Hailing from Troy, Mich., We Came As Romans features an interplay of clean singing and brutal screaming vocals over punchy guitar riffs, tight drumming and electronic sections. Vocalists Dave Stephens and Kyle Pavone and guitarist Joshua Moore spoke with Folio Weekly before their set on the opening day of Welcome to Rockville.
F.W.: Your latest album, “Tracing Back Roots,” came out in July 2013, what do you think is different about this album, in relation to “To Plant a Seed” or “Dreams EP”?
D.S.: It’s definitely more melodic. We went with a different producer this time. On our last two records, we used Joey Sturgis. This time around we went with John Feldman. Feldman is so focused on melodies and stuff like that, so it really shines through.
F.W.: Are you currently writing?
D.S.: We’re brainstorming some ideas, but nothing too crazy right now. We’re still on the album cycle for “Tracing Back Roots," so we’re still focused on touring.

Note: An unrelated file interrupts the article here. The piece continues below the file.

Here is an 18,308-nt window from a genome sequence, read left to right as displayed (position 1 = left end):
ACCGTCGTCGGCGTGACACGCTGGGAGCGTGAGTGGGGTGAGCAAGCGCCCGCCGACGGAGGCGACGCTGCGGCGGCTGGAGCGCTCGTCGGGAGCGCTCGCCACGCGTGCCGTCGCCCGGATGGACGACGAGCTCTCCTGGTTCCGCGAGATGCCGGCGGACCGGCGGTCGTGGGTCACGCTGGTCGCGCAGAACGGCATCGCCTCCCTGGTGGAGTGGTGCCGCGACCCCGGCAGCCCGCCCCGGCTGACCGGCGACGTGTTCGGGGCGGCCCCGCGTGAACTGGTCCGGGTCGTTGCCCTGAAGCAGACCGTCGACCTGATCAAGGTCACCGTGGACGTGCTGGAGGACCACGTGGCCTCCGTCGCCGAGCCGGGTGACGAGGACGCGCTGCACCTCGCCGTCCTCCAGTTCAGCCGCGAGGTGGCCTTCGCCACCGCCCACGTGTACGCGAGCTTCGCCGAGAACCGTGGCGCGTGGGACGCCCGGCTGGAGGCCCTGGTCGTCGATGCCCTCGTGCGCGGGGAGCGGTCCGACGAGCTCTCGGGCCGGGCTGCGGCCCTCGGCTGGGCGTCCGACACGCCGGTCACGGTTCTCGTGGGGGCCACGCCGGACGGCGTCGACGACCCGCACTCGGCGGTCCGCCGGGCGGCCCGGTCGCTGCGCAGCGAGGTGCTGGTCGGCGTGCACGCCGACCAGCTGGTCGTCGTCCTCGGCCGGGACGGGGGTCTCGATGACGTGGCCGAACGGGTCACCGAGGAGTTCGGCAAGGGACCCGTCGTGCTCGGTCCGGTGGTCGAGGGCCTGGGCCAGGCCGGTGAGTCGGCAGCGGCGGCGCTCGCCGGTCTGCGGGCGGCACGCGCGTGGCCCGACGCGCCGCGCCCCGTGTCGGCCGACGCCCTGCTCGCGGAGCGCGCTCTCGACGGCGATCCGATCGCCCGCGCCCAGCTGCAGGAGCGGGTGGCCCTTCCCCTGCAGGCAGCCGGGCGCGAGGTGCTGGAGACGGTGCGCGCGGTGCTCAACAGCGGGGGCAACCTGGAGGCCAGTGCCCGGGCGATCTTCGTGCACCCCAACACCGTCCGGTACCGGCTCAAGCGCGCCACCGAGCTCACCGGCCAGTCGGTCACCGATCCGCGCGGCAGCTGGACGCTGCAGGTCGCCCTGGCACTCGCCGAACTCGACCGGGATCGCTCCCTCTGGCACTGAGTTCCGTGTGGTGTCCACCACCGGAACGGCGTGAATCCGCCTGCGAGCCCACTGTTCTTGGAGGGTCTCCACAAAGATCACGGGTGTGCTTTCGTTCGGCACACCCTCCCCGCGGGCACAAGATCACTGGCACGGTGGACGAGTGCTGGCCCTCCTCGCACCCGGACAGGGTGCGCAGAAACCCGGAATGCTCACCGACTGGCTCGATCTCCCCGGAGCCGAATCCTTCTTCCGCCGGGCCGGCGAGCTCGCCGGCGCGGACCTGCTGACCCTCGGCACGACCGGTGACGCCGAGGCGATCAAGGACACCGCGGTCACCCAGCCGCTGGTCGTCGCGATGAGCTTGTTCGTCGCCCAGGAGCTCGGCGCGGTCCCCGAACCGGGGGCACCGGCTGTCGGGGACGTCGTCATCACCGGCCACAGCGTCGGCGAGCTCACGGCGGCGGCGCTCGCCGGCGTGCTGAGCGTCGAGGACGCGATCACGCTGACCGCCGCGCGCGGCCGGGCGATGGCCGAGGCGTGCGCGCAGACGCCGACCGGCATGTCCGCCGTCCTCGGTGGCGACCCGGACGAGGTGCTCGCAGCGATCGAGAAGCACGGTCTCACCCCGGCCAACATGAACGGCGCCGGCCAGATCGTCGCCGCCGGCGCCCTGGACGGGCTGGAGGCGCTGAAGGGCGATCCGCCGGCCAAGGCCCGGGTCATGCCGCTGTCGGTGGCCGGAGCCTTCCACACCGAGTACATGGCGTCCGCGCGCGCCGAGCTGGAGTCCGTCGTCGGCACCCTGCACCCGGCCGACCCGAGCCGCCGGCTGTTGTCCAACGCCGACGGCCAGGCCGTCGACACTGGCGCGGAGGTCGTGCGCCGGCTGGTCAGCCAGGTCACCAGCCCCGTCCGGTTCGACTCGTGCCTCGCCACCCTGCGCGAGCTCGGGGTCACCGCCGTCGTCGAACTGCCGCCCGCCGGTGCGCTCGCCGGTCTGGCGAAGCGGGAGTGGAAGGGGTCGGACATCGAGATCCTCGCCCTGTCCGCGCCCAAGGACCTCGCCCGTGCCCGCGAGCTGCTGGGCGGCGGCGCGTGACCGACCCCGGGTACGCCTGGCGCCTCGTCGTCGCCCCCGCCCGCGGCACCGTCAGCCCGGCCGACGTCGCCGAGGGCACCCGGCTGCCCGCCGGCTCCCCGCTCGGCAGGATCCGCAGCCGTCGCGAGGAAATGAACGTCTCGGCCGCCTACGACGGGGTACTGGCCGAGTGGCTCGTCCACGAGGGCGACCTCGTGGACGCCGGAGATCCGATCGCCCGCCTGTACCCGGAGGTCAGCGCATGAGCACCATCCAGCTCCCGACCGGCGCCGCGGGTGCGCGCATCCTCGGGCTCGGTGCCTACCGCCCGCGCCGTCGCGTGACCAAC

F.W.: When you do write, do you usually set aside some time to write or do you work on ideas on the road?
J.M.: It’s kind of both. Usually we’re on the road, and we’re kind of crunched, you know? But we’ll start pulling out ideas and stuff like that. Then we’ll take those ideas and work on them in rehearsal. Hopefully, on the next record we’ll be able to sit down and work things out together, like we did on the last one.
F.W. When touring, do you prefer to play big festival shows like Welcome to Rockville, or do you prefer the smaller, more intimate club shows?
K.P.: Both have their ups and downs. We like the smaller shows, because we get to see our fans close up. But we also like the bigger shows at the same time, because we like seeing all the energy, and it pulls in new fans too.
F.W.: Do you notice any difference between the shows you play here and your international tours?
D.S.: They like to circle pit a lot in Europe. They’ll circle pit to anything. It could …